Autopilot is one of the best known driver assistance systems, and has been available on Tesla cars since the end of 2015. The hardware and software used to run Autopilot has been upgraded over the years, and the system is now capable of performing a range of semi-autonomous functions.
These functions include traffic-aware cruise control, automated steering, an automatic parking system, driverless lane-changes, and even a function called Smart Summon, where a Tesla can navigate its way across a car park to wherever you are standing.
But, despite Autopilot being able to handle the steering, accelerator and brake in many situations, the system isn’t foolproof and the driver remains fully responsible for their car at all times.
There are currently two tiers of Autopilot on new Tesla electric carss. As standard, every model comes with the Autopilot functions of Traffic-Aware Cruise Control and Autosteer.
The former works just like the radar cruise control of other cars, keeping a safe distance from the vehicle ahead. The latter activates the steering to stay in lane when road markings are visible and cruise control is activated.
Next, and for a fee of $10,000 / £6,800 / AU$10,100, there is Full Self-Driving Capability, known as FSD.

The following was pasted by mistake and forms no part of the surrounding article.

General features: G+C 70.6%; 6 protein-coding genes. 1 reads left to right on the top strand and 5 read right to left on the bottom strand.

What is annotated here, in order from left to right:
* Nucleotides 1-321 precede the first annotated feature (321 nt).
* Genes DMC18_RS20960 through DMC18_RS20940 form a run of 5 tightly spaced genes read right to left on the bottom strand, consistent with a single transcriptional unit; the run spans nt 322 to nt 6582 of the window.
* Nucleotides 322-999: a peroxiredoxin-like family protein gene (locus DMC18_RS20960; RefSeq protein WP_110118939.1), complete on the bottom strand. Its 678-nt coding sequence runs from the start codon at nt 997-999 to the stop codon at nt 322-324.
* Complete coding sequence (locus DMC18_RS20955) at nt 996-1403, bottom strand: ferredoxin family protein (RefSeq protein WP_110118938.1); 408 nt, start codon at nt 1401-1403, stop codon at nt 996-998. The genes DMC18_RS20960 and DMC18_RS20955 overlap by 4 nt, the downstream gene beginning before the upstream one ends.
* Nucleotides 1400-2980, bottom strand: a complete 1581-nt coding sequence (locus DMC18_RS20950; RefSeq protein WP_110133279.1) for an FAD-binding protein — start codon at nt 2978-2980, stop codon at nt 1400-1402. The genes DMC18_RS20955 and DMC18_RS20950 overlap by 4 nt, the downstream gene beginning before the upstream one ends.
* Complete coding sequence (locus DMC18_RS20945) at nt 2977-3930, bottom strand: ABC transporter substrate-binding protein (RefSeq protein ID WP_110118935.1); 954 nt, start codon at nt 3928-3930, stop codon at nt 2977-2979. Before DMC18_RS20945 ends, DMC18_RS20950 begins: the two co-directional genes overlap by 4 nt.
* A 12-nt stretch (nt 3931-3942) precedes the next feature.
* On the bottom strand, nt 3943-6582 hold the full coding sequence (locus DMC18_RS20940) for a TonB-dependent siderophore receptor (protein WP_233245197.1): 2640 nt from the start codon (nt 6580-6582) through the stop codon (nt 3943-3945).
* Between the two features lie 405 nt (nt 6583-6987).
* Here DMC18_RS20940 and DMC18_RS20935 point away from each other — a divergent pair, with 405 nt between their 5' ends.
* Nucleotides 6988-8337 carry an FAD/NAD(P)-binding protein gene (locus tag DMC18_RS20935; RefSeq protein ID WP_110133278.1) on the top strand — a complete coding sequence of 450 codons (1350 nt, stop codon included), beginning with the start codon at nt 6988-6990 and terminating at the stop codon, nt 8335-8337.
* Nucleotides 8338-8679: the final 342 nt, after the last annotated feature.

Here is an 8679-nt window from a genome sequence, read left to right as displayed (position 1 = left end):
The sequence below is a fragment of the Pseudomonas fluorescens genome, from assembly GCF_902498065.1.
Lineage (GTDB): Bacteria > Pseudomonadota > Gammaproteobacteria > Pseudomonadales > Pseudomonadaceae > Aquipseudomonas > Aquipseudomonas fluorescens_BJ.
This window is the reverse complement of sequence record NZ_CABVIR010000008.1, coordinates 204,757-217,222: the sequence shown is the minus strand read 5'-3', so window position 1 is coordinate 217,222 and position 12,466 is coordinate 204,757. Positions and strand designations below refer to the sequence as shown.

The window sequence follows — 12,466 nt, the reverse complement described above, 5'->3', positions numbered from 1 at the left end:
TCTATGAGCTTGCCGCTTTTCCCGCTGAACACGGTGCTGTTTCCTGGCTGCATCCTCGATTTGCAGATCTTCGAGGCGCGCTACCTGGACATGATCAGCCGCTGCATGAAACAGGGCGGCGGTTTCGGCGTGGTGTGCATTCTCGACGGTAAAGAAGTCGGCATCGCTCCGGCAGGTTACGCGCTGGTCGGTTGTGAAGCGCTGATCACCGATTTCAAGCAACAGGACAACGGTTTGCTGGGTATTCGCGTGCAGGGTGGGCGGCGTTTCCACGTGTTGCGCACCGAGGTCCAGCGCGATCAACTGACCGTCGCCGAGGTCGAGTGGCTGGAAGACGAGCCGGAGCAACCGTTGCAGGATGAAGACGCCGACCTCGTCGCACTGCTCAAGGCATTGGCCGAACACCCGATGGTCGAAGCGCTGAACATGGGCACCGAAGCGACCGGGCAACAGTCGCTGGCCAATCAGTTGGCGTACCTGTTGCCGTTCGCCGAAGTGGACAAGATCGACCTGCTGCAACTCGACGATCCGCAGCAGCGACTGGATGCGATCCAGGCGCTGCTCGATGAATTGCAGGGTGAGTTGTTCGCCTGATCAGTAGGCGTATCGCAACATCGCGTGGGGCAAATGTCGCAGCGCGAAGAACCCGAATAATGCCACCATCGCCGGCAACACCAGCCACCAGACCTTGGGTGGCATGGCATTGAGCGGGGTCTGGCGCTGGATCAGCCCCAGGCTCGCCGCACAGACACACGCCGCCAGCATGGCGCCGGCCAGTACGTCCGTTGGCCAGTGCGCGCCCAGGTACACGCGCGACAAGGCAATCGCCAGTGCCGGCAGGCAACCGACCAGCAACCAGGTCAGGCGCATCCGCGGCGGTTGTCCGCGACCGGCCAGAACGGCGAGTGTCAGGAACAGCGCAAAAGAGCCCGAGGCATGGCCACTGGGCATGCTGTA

This includes extra Autopilot features and, Tesla hopes, will mean fully autonomous driving. For now, FSD includes a beta version of Navigate on Autopilot, Auto Lane Change, Autopark, Summon, Smart Summon and a beta version of Traffic and Stop Sign Control.
A further feature called Autosteer on City Streets is coming soon (as of July 2021).
A recent change to how Autopilot is sold in the UK saw the introduction of Enhanced Autopilot, which is a £3,400 upgrade to the standard car and includes Navigate on Autopilot, Auto Lane Change, Autopark, Summon and Smart Summon.
On top of this, FSD costs £6,800 and adds Traffic Light and Stop Sign Control, plus Autosteer on city streets once Tesla makes it available.